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  • March 31, 2008

    A Look Over the Fence

    By David E. Petzal and Phil Bourjaily

    Five years ago, I was on a hunt in a high-fence ranch in northern South Africa when a friend shot and wounded an eland. He, I, the PH and two trackers followed the animal for four days, dawn to dusk, when the blood trail finally dried up and we could see that he was eating and drinking and not hit seriously.

    The point is that we were hunting inside a high fence and we never caught up. Hunting in the RSA is now a big business, and game animals are becoming extremely valuable, so a high fence makes sense because it keeps them from wandering off, and it keeps non-paying personnel from wandering in and poaching your critters.

    The plain fact is, that if you have enough acreage inside the fence and enough cover, the game has all the chance it needs to stay alive. Aesthetically it is not nearly so pleasing as hunting without fences, but that is the way things are today.

  • March 28, 2008

    More Nostalgia, and Rat Shooting

    By David E. Petzal and Phil Bourjaily

    Continued from Dave's earlier post, On Dear Days Gone By ...

    Shooting at a shooting gallery paled, however, when I went off to college and discovered the joys of shooting rats in a dump. A few miles from campus was an old-fashioned country dump, out in the middle of nowhere, that was the preferred habitat of Rattus norvegicus, the common brown rat.

    This remarkable mammal actually evolved in northern Asia. It is prolific (a fertile lady rat can produce 90 ratlets a year), able to live anywhere, and eat anything. Rats are the only animals aside from man and a few primates to possess metacognition; i.e., the ability to think about thinking. This gives them an astounding learning curve and explains why the little bastards always seem to be a couple of steps ahead of us.

    My brother and I would take our chosen rat rifles (I used a Remington Nylon Model 66) to the dump and have at it. In addition to the many funky smells available, there was no end of targets, either rodent or inanimate. If you saw something that looked like it needed a bullet, you gave it a bullet. No one cared. And if you heard the unforgettable bwooooo that a ricocheting .22 makes at it howls past your head, so what? We were at the Age of Indestructibility.

    Now this is no more. All dumps are sanitary, and even if they weren't you couldn't shoot in them. I've gotten most forms of hunting pretty well out of my system. But if I had the chance to go rat shooting one more time I would grab my .22, a brick of ammo, put on a pair of shoes I no longer cared about, and have at it.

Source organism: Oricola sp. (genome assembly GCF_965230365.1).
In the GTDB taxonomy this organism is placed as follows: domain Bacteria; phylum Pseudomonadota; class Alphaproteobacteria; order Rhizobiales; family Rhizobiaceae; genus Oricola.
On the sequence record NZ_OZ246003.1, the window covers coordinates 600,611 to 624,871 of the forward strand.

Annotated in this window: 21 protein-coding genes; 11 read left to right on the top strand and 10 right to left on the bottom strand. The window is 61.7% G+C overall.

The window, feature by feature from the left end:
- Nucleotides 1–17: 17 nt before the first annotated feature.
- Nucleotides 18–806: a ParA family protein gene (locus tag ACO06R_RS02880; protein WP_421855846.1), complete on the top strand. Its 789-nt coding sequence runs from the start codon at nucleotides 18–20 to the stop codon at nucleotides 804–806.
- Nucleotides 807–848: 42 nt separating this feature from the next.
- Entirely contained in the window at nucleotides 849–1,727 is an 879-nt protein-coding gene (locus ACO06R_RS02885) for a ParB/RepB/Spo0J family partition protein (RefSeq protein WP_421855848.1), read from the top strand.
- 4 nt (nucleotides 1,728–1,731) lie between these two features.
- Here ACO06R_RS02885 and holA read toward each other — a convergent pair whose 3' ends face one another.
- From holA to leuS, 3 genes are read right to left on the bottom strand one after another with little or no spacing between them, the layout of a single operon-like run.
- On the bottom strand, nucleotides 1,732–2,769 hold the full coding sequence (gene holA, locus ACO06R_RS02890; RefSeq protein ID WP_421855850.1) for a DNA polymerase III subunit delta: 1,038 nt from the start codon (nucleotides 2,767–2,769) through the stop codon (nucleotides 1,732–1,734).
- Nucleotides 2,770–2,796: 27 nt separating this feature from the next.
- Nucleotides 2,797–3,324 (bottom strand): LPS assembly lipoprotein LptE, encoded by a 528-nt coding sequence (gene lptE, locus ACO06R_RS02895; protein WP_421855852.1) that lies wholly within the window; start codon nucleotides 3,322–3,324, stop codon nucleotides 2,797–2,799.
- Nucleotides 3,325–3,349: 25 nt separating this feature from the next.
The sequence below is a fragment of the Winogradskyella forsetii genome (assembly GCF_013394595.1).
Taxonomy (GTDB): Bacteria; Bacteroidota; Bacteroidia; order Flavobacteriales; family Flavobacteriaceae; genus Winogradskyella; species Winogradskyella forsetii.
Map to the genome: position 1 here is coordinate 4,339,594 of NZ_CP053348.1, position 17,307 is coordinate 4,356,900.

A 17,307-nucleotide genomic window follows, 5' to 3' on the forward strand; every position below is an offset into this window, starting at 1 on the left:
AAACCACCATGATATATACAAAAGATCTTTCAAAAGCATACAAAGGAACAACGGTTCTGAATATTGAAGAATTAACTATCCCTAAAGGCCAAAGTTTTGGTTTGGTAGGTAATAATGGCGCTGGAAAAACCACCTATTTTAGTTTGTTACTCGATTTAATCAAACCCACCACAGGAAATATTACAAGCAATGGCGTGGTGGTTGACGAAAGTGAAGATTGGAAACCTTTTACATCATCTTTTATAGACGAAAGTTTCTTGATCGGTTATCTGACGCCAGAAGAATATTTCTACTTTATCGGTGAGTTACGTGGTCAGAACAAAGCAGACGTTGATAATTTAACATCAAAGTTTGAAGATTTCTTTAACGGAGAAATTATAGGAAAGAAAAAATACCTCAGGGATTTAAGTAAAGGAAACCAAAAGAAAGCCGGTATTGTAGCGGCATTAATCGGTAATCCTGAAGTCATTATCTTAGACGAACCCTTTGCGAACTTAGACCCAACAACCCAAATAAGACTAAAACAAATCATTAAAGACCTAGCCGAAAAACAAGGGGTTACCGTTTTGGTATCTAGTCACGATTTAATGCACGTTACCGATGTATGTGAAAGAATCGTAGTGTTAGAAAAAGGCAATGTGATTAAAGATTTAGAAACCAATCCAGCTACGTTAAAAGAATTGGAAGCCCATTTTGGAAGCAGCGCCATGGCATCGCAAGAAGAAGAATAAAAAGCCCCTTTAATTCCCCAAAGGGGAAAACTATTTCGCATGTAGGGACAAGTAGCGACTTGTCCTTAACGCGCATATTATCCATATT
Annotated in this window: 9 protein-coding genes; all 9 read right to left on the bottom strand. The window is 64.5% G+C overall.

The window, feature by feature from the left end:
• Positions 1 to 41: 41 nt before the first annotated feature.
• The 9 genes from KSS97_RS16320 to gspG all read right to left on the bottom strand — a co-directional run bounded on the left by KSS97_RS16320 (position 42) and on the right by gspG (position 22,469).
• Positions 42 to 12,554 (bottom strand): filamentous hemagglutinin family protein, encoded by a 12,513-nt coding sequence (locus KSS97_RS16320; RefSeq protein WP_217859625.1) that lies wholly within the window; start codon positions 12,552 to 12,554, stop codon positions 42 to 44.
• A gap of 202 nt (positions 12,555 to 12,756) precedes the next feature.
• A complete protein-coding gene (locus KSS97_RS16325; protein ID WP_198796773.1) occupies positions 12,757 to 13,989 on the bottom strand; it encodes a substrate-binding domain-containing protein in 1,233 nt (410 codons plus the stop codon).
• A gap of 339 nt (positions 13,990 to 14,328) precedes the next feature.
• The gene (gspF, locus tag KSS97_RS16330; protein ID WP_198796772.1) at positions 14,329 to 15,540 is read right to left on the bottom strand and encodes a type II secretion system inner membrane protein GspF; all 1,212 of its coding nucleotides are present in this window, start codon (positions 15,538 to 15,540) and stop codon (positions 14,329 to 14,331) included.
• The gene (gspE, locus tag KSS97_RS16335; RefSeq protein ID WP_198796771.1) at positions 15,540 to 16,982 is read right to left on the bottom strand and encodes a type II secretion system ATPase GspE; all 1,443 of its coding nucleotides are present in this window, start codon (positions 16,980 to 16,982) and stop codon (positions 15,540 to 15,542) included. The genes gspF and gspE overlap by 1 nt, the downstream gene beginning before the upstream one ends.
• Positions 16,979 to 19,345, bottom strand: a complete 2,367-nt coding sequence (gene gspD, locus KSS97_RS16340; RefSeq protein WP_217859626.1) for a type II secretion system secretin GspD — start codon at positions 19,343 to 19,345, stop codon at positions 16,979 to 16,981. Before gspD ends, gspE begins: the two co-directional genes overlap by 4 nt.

• March 26, 2008

    Give Hillary a Medal

    By David E. Petzal and Phil Bourjaily

    You are all no doubt familiar with Hillary Clinton's discredited claim that she embarked at the Tuzla Air Base under sniper fire and had to run for it. I believe this points out the need for a medal for public persons who claim to have been in danger, and weren't. But we need a name for this decoration.

    An example: Some months ago there was a contest to name the Clinton's house in Chappaqua. The winner was, I believe, "Disgraceland." Now we need you all to kick the dung heaps of your minds and see what slithers out. I will pick a winner, if there is one, and accord him great glory on this very blog.

  • March 26, 2008

    What to Do With Your Gift From George W. Bush

    By David E. Petzal and Phil Bourjaily

    Some time this year, most of us will be getting a check from the Federal government to make us feel better, spend foolishly, and keep us from sliding into a depression. (Since the government does not have this money, your children or their children will eventually have to pick up the tab, but that's not our problem, right?) If you are looking for something really nifty to spend it on, here is the Legend Sporter, made by D'Arcy Echols. Mr. Echols, of whom I have writ before, goes to extreme lengths to produce the best rifle possible, and the prices of his guns reflect this.


    What is chiefly of interest here is D'Arcy's Legend Brochure, which lists everything he does and why he does it. You can read it by clicking on the link below. I think you will find it more than interesting. And, in case you're wondering, I do not own an Echols rifle, and he is not giving me one, but were he to do so, I would not have a fit of nobility and refuse it.

  • March 24, 2008

    Video: On Guns and Nuts

    By David E. Petzal and Phil Bourjaily

    A guest post from shooting editor and shotguns columnist Phil Bourjaily.

    Spend even a few minutes searching for “guns” on YouTube and you’ll stumble across some mind-bogglingly irresponsible behavior with firearms. Like what you see in the clip above. This guy fires a shotgun without shooting glasses, without ear plugs . . . and without a cup.

    Since this is a ballistic blog, I calculated the recoil of what am I guessing are those Wal-Mart promotional loads you buy in boxes of 100. In a 7-1/2 pound gun they generate 19.65 foot-pounds of recoil. That’s about a quarter of the force of a punch, but clearly this shotgun hit hard enough to put our shooter down for the count.